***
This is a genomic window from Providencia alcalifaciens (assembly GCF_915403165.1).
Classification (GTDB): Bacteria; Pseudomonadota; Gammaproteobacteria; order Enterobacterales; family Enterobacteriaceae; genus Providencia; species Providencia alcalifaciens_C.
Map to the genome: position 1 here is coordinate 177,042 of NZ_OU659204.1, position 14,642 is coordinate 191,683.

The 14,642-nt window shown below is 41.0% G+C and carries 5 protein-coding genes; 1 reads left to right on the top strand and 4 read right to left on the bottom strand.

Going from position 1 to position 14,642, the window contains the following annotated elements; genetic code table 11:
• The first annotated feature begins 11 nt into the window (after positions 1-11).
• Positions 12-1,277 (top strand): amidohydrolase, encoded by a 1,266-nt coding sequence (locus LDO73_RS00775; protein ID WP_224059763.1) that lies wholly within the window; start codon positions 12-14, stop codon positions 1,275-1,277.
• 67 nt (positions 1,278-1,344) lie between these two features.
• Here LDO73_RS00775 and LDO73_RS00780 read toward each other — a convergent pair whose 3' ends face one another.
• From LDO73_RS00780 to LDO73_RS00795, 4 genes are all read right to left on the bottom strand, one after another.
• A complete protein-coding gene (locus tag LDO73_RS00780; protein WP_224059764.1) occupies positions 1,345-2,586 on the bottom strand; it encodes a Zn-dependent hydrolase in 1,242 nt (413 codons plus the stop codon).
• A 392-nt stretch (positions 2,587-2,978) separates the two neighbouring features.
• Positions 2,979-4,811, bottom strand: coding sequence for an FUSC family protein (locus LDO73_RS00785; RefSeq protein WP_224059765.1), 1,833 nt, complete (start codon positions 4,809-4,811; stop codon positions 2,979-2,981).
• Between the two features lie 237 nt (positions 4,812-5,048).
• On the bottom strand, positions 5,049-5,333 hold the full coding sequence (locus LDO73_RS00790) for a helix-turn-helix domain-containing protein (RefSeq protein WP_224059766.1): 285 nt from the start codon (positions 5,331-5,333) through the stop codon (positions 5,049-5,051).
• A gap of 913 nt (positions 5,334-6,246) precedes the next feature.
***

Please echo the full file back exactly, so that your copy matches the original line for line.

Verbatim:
This is a genomic window from Providencia alcalifaciens (assembly GCF_915403165.1).
Classification (GTDB): Bacteria; Pseudomonadota; Gammaproteobacteria; order Enterobacterales; family Enterobacteriaceae; genus Providencia; species Providencia alcalifaciens_C.
Map to the genome: position 1 here is coordinate 177,042 of NZ_OU659204.1, position 14,642 is coordinate 191,683.

The 14,642-nt window shown below is 41.0% G+C and carries 5 protein-coding genes; 1 reads left to right on the top strand and 4 read right to left on the bottom strand.

Going from position 1 to position 14,642, the window contains the following annotated elements; genetic code table 11:
• The first annotated feature begins 11 nt into the window (after positions 1-11).
• Positions 12-1,277 (top strand): amidohydrolase, encoded by a 1,266-nt coding sequence (locus LDO73_RS00775; protein ID WP_224059763.1) that lies wholly within the window; start codon positions 12-14, stop codon positions 1,275-1,277.
• 67 nt (positions 1,278-1,344) lie between these two features.
• Here LDO73_RS00775 and LDO73_RS00780 read toward each other — a convergent pair whose 3' ends face one another.
• From LDO73_RS00780 to LDO73_RS00795, 4 genes are all read right to left on the bottom strand, one after another.
• A complete protein-coding gene (locus tag LDO73_RS00780; protein WP_224059764.1) occupies positions 1,345-2,586 on the bottom strand; it encodes a Zn-dependent hydrolase in 1,242 nt (413 codons plus the stop codon).
• A 392-nt stretch (positions 2,587-2,978) separates the two neighbouring features.
• Positions 2,979-4,811, bottom strand: coding sequence for an FUSC family protein (locus LDO73_RS00785; RefSeq protein WP_224059765.1), 1,833 nt, complete (start codon positions 4,809-4,811; stop codon positions 2,979-2,981).
• Between the two features lie 237 nt (positions 4,812-5,048).
• On the bottom strand, positions 5,049-5,333 hold the full coding sequence (locus LDO73_RS00790) for a helix-turn-helix domain-containing protein (RefSeq protein WP_224059766.1): 285 nt from the start codon (positions 5,331-5,333) through the stop codon (positions 5,049-5,051).
• A gap of 913 nt (positions 5,334-6,246) precedes the next feature.